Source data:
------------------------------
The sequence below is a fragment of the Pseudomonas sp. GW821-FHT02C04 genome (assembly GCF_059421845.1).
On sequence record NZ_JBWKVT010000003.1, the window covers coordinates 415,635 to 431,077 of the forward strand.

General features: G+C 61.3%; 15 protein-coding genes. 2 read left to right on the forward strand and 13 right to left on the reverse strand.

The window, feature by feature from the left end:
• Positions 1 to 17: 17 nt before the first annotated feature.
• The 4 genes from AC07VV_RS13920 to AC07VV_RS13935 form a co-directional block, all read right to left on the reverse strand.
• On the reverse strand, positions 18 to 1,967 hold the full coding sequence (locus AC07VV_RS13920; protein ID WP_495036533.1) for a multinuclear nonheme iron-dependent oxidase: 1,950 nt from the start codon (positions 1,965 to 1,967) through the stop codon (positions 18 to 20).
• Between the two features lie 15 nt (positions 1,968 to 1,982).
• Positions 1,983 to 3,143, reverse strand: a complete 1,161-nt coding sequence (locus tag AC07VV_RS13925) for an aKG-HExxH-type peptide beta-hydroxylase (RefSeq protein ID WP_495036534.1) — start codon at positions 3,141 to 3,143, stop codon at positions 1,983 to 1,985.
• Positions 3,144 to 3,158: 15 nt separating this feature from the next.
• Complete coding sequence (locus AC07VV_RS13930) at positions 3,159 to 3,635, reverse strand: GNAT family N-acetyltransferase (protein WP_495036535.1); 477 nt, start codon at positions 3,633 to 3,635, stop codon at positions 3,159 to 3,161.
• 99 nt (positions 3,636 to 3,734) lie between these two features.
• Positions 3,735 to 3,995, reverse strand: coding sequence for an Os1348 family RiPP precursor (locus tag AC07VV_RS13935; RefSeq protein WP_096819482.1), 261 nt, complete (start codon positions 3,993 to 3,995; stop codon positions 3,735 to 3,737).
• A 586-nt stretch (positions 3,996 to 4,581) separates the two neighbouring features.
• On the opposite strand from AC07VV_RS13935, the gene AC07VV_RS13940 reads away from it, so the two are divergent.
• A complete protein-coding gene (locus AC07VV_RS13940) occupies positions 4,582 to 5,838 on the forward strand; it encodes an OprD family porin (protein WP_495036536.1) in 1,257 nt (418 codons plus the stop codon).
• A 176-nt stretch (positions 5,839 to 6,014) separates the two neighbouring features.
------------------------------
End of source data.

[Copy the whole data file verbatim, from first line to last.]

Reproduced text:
The sequence below is a fragment of the Pseudomonas sp. GW821-FHT02C04 genome (assembly GCF_059421845.1).
On sequence record NZ_JBWKVT010000003.1, the window covers coordinates 415,635 to 431,077 of the forward strand.

General features: G+C 61.3%; 15 protein-coding genes. 2 read left to right on the forward strand and 13 right to left on the reverse strand.

The window, feature by feature from the left end:
• Positions 1 to 17: 17 nt before the first annotated feature.
• The 4 genes from AC07VV_RS13920 to AC07VV_RS13935 form a co-directional block, all read right to left on the reverse strand.
• On the reverse strand, positions 18 to 1,967 hold the full coding sequence (locus AC07VV_RS13920; protein ID WP_495036533.1) for a multinuclear nonheme iron-dependent oxidase: 1,950 nt from the start codon (positions 1,965 to 1,967) through the stop codon (positions 18 to 20).
• Between the two features lie 15 nt (positions 1,968 to 1,982).
• Positions 1,983 to 3,143, reverse strand: a complete 1,161-nt coding sequence (locus tag AC07VV_RS13925) for an aKG-HExxH-type peptide beta-hydroxylase (RefSeq protein ID WP_495036534.1) — start codon at positions 3,141 to 3,143, stop codon at positions 1,983 to 1,985.
• Positions 3,144 to 3,158: 15 nt separating this feature from the next.
• Complete coding sequence (locus AC07VV_RS13930) at positions 3,159 to 3,635, reverse strand: GNAT family N-acetyltransferase (protein WP_495036535.1); 477 nt, start codon at positions 3,633 to 3,635, stop codon at positions 3,159 to 3,161.
• 99 nt (positions 3,636 to 3,734) lie between these two features.
• Positions 3,735 to 3,995, reverse strand: coding sequence for an Os1348 family RiPP precursor (locus tag AC07VV_RS13935; RefSeq protein WP_096819482.1), 261 nt, complete (start codon positions 3,993 to 3,995; stop codon positions 3,735 to 3,737).
• A 586-nt stretch (positions 3,996 to 4,581) separates the two neighbouring features.
• On the opposite strand from AC07VV_RS13935, the gene AC07VV_RS13940 reads away from it, so the two are divergent.
• A complete protein-coding gene (locus AC07VV_RS13940) occupies positions 4,582 to 5,838 on the forward strand; it encodes an OprD family porin (protein WP_495036536.1) in 1,257 nt (418 codons plus the stop codon).
• A 176-nt stretch (positions 5,839 to 6,014) separates the two neighbouring features.